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Int J Med Sci 2012; 9(6):424-434. doi:10.7150/ijms.4444

Research Paper

Management of Chronic Pain of Cervical Disc Herniation and Radiculitis with Fluoroscopic Cervical Interlaminar Epidural Injections

Laxmaiah Manchikanti1✉, Kimberly A. Cash2, Vidyasagar Pampati3, Bradley W. Wargo4, Yogesh Malla5

1. Medical Director of the Pain Management Center of Paducah, Paducah, KY and Clinical Professor, Anesthesiology and Perioperative Medicine, University of Louisville, Louisville, KY, USA
2. Research Coordinator at the Pain Management Center of Paducah, Paducah, KY, USA
3. Statistician at the Pain Management Center of Paducah, Paducah, KY, USA
4. Was an Interventional Pain Physician at the Pain Management Center of Paducah, Paducah, KY. He is presently at The McFarland Clinic, Mary Greeley Medical Center, Ames, IA, USA
5. Interventional Pain Physician at the Pain Management Center of Paducah, Paducah, KY, USA.

Abstract

Study Design: A randomized, double-blind, active controlled trial.

Objective: To evaluate the effectiveness of cervical interlaminar epidural injections of local anesthetic with or without steroids in the management of chronic neck pain and upper extremity pain in patients with disc herniation and radiculitis.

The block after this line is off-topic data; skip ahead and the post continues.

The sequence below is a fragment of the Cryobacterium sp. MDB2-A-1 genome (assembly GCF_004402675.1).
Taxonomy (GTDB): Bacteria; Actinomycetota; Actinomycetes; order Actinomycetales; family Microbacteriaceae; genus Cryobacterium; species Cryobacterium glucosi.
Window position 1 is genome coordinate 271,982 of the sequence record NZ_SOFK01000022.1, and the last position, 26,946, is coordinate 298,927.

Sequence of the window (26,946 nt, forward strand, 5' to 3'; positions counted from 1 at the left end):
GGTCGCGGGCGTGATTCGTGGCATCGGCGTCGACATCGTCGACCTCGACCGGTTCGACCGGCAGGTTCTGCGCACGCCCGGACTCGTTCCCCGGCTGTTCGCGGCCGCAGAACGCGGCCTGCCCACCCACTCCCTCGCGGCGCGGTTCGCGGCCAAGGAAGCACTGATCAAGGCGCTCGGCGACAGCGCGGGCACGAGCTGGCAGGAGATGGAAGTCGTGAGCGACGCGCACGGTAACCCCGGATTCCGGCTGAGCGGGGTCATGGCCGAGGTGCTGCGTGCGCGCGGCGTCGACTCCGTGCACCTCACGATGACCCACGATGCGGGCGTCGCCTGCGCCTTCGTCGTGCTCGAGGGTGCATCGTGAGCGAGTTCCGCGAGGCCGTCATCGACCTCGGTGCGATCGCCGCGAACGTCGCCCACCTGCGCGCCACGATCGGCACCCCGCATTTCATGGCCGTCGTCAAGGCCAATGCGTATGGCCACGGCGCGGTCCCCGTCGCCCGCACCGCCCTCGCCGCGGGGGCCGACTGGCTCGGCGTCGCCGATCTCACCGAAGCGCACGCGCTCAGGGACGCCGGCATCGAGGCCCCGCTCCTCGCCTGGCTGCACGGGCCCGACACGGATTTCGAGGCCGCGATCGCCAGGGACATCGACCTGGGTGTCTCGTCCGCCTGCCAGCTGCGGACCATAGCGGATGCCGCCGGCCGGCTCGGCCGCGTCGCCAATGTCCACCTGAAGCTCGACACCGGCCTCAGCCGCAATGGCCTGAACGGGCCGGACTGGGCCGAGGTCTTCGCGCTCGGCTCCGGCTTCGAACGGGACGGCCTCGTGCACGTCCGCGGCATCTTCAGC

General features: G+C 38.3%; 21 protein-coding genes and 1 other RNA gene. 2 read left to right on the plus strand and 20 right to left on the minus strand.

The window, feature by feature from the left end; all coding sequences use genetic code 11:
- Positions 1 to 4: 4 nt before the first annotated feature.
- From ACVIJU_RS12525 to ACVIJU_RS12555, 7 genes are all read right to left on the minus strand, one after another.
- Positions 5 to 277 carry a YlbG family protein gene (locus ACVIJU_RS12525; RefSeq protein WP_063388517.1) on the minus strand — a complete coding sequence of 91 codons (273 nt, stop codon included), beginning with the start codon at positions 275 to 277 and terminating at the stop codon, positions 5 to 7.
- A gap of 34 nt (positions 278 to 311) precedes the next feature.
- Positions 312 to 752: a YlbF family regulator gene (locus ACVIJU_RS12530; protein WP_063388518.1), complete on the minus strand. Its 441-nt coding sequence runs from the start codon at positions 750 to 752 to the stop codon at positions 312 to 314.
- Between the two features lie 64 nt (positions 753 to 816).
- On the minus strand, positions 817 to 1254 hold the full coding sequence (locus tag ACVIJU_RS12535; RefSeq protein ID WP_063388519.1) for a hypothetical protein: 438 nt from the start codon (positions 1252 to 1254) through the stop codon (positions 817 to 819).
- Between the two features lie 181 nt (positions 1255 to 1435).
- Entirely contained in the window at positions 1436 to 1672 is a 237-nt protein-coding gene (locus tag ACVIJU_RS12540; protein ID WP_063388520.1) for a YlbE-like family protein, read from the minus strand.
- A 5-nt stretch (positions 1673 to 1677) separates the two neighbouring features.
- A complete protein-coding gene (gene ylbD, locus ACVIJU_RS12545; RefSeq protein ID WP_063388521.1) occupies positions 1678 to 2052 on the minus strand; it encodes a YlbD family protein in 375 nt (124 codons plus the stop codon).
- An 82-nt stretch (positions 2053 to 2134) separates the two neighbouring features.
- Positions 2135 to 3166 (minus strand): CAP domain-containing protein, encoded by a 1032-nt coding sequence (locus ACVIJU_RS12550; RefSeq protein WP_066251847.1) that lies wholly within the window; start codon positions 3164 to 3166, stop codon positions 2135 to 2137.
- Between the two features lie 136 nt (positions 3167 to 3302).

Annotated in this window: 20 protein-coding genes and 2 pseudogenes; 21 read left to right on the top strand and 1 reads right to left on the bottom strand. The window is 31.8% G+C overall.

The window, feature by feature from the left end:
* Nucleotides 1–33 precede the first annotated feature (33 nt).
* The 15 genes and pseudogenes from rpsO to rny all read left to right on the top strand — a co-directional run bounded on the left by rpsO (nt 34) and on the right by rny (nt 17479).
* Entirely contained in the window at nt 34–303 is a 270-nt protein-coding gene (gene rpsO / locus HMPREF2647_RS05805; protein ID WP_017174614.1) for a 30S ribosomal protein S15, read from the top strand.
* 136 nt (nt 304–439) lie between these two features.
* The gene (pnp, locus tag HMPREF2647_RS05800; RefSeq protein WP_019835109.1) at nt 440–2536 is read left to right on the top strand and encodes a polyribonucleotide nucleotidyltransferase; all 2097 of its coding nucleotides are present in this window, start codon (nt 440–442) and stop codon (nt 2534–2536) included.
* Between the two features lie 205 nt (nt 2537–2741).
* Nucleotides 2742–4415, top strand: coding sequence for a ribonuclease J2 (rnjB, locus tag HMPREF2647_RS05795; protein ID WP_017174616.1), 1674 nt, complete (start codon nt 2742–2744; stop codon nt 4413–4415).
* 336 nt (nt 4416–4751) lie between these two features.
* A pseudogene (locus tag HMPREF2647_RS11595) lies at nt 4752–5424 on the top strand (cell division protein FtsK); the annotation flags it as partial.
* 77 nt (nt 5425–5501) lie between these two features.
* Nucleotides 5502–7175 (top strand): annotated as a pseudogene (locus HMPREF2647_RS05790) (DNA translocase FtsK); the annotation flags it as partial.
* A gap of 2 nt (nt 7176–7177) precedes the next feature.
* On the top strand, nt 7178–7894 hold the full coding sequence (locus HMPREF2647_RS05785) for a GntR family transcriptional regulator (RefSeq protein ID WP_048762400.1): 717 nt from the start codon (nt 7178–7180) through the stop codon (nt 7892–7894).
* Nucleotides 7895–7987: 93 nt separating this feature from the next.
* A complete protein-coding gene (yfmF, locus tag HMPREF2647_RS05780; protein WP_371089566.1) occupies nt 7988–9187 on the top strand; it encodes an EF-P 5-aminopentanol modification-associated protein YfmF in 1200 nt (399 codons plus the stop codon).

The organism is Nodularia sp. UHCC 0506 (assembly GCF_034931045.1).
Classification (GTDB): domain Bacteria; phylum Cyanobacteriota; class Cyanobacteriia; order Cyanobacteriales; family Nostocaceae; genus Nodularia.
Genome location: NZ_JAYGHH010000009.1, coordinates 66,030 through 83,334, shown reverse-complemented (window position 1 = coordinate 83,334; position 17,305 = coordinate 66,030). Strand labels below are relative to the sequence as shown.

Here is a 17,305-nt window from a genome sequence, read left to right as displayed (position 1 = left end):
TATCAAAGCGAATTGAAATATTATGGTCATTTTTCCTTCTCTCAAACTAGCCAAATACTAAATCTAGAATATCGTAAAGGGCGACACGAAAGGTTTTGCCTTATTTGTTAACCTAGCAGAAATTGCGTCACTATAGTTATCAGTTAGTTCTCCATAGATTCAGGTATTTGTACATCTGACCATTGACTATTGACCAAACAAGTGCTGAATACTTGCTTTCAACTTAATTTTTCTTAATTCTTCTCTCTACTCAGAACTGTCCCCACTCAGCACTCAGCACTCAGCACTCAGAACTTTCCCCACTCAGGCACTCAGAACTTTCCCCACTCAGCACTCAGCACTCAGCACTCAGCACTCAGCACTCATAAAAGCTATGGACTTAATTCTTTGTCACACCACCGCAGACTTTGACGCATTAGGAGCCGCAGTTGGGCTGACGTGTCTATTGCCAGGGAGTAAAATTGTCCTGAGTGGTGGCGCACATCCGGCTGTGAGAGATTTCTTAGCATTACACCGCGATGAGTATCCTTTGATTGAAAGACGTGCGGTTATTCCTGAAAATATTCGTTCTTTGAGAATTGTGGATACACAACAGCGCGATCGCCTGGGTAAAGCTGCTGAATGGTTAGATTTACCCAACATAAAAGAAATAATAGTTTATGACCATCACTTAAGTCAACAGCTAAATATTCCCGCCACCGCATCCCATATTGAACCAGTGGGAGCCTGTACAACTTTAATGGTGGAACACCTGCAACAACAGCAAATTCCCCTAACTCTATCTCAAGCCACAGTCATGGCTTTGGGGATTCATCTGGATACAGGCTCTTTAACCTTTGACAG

Summary of Background Data: Epidural injections in managing chronic neck and upper extremity pain are commonly employed interventions. However, their long-term effectiveness, indications, and medical necessity, of their use and their role in various pathologies responsible for persistent neck and upper extremity pain continue to be debated, even though, neck and upper extremity pain secondary to disc herniation and radiculitis, is described as the common indication. There is also paucity of high quality literature.

Methods: One-hundred twenty patients were randomly assigned to one of 2 groups: Group I patients received cervical interlaminar epidural injections of local anesthetic (lidocaine 0.5%, 5 mL); Group II patients received 0.5% lidocaine, 4 mL, mixed with 1 mL of nonparticulate betamethasone.

Primary outcome measure was ≥ 50 improvement in pain and function. Outcome assessments included Numeric Rating Scale (NRS), Oswestry Disability Index (ODI), opioid intake, employment, and changes in weight.

Results: Significant pain relief and functional status improvement (≥ 50%) was demonstrated in 72% of patients who received local anesthetic only and 68% who received local anesthetic and steroids. In the successful group of participants, significant improvement was illustrated in 77% in local anesthetic group and 82% in local anesthetic with steroid group.

Conclusions: Cervical interlaminar epidural injections with or without steroids may provide significant improvement in pain and function for patients with cervical disc herniation and radiculitis.

Keywords: Chronic neck pain, cervical disc herniation, upper extremity pain, cervical epidural injections, epidural steroids, local anesthetics

This is an open access article distributed under the terms of the Creative Commons Attribution (CC BY-NC) License. See http://ivyspring.com/terms for full terms and conditions.
How to cite this article:
Manchikanti L, Cash KA, Pampati V, Wargo BW, Malla Y. Management of Chronic Pain of Cervical Disc Herniation and Radiculitis with Fluoroscopic Cervical Interlaminar Epidural Injections. Int J Med Sci 2012; 9(6):424-434. doi:10.7150/ijms.4444. Available from http://www.medsci.org/v09p0424.htm